Monday, November 4, 2013

Fall in full swing

Fall is in full swing, and unfortunately, blogging about it has been the last thing on my mind!

October is always my favorite month, and it's a time of real conditioning for the dogs. In the beginning of the month, our focus is on muscle-building, and slow, shorter runs are key. We start out the season with 2-4 mile training runs to get the dogs back in the swing of things, but by mid-October, we're running 10 miles.

Every year for the past seven seasons, I drive up to my friends Bob and Jan Shaw's home in the Upper Peninsula of Michigan for their annual fall sled dog training session. They live right next door to the cabin I lived in last season. My oldest daughter, Sophie, has grown up knowing them as sort of surrogate grandparents. It was with Jan that Sophie had her first solo ride on a dog sled when she was seven. Hard to believe that was seven years ago!

Sophie is a teenager now and has taken an interest in other things besides hanging out with her mom and a bunch of dogs. It's been awhile since she joined me up north, but this season was extra special as she decided she wanted to return to the great north woods with her sister and me for a weekend of running dogs!

Sophie hugs a dog at Nature's Kennel
We had a great weekend running dogs and catching up with all of our mushing friends ... after a slight mishap. On the desolate stretch of M-123 between Trout Lake and Moran, where it's almost impossible to even reach a cell signal, the dog trailer got a flat. It was just after dark, and I had no way to change the tire, for, you see, this is not just any dog trailer. This is my dog trailer: which the previous owner had conveniently rigged to make it impossible to change a tire by bolting the wheel to the axle. A normal tire iron will not work; one needs socket wrenches and tools.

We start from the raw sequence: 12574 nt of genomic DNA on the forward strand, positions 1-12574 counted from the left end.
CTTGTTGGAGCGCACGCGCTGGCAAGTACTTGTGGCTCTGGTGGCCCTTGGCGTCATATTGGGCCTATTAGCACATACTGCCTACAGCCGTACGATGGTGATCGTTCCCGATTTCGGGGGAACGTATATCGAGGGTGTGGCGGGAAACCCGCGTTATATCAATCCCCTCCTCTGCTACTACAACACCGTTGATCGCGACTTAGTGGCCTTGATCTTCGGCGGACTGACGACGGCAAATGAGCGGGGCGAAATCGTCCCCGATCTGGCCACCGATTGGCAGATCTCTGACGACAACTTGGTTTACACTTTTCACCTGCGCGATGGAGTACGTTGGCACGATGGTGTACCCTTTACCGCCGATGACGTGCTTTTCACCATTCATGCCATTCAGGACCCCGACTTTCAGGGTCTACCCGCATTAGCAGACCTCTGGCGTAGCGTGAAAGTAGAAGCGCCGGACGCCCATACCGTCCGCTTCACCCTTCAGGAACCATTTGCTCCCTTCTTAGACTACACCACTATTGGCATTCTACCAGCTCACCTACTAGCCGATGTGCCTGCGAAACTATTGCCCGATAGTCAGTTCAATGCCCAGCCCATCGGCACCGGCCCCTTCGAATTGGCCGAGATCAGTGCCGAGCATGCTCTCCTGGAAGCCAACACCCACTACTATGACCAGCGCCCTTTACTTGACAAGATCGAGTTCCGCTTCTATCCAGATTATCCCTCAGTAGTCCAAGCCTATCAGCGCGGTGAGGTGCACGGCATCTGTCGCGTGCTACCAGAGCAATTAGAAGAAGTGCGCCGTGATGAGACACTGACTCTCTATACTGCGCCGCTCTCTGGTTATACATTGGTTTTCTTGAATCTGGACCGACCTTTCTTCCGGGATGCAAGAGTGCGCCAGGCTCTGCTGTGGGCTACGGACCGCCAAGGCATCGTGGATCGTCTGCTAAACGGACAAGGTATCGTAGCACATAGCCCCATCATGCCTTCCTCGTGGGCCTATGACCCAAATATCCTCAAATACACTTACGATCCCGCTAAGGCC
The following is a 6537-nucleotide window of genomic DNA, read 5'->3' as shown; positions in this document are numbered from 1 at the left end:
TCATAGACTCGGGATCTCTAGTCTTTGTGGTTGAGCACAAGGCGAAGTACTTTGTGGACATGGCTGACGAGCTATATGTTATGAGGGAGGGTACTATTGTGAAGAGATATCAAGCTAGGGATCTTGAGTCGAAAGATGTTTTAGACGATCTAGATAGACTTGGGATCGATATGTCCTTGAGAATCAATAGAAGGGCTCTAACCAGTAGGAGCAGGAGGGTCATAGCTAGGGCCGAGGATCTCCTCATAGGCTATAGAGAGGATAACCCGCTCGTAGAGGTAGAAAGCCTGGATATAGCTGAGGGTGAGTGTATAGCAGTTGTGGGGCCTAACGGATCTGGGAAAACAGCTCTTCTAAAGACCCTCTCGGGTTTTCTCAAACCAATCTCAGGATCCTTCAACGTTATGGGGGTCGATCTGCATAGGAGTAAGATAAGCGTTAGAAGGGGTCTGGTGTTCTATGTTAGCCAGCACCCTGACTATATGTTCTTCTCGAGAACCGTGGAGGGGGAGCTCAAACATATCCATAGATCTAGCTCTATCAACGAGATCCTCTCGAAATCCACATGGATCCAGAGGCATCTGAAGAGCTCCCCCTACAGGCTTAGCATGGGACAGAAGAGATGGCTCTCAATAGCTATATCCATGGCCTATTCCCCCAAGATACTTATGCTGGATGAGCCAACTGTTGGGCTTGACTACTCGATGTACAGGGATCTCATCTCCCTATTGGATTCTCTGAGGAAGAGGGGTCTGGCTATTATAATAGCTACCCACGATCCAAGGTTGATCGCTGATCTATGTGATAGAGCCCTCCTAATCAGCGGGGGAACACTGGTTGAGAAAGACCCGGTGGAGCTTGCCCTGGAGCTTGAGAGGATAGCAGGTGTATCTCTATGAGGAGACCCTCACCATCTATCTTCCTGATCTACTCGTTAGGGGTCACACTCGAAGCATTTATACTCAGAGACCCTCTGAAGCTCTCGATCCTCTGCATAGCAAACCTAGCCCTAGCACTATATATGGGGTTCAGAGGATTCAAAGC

Luckily, I was traveling within 30 minutes of friends I've known but had only just met that day: Sandy and Karyn, who were en route to Shaw's training session, too. I had just enough signal to put out an S.O.S. to them, and they came to find the girls, dogs and me stranded there by the side of the tiny state road.

For the sake of brevity, the cliff's notes version of the story is we managed to double-box some of Sandy and Karyn's dogs two-to-a-box - enough to make room for mine...with some improvising. Four of mine had to ride in the car with the girls and me. I picked the four who I knew would get along splendidly and we finally made it to Bob and Jan's!

It was bittersweet being back on these same beautiful trails that were our backyard last season.

Stopped along the trail, Tosh (right) gets a turn at lead with Big Brown (laying down)

The dogs knew exactly where we were. The trails are so good for the dogs because they're all sand. Great for feet, joints and muscle-building.

The team running in the morning sun

I miss living up in the Upper Peninsula, and it was awesome to spend time with the girls in these old stomping grounds. They're such good helpers and always so good with the dogs. 

Elise hugs Dove aka Dover - a dog I'd known years ago who now runs tours at Nature's Kennel
Here are some pictures taken of the team taking off, thanks to mushing fans and supporters, Claudia and Lee Nowak.

My crazy dogs, amped and ready to roll

And we're off!

Saturday night, we all gathered inside to eat some great food and listen to Bruce Magnusson talk about the Copper Dog 150
And catch up with good friends. My friend, Stan, sits next to me. I was focused on listening to Bruce

Now it's November, and the fun short training runs will give way to longer, colder, and often wetter training runs. We have a lot of work ahead of us in the next two months before our first race. Stay tuned and as always...


1 comment:

Please leave comments - I always love reading them! namaste!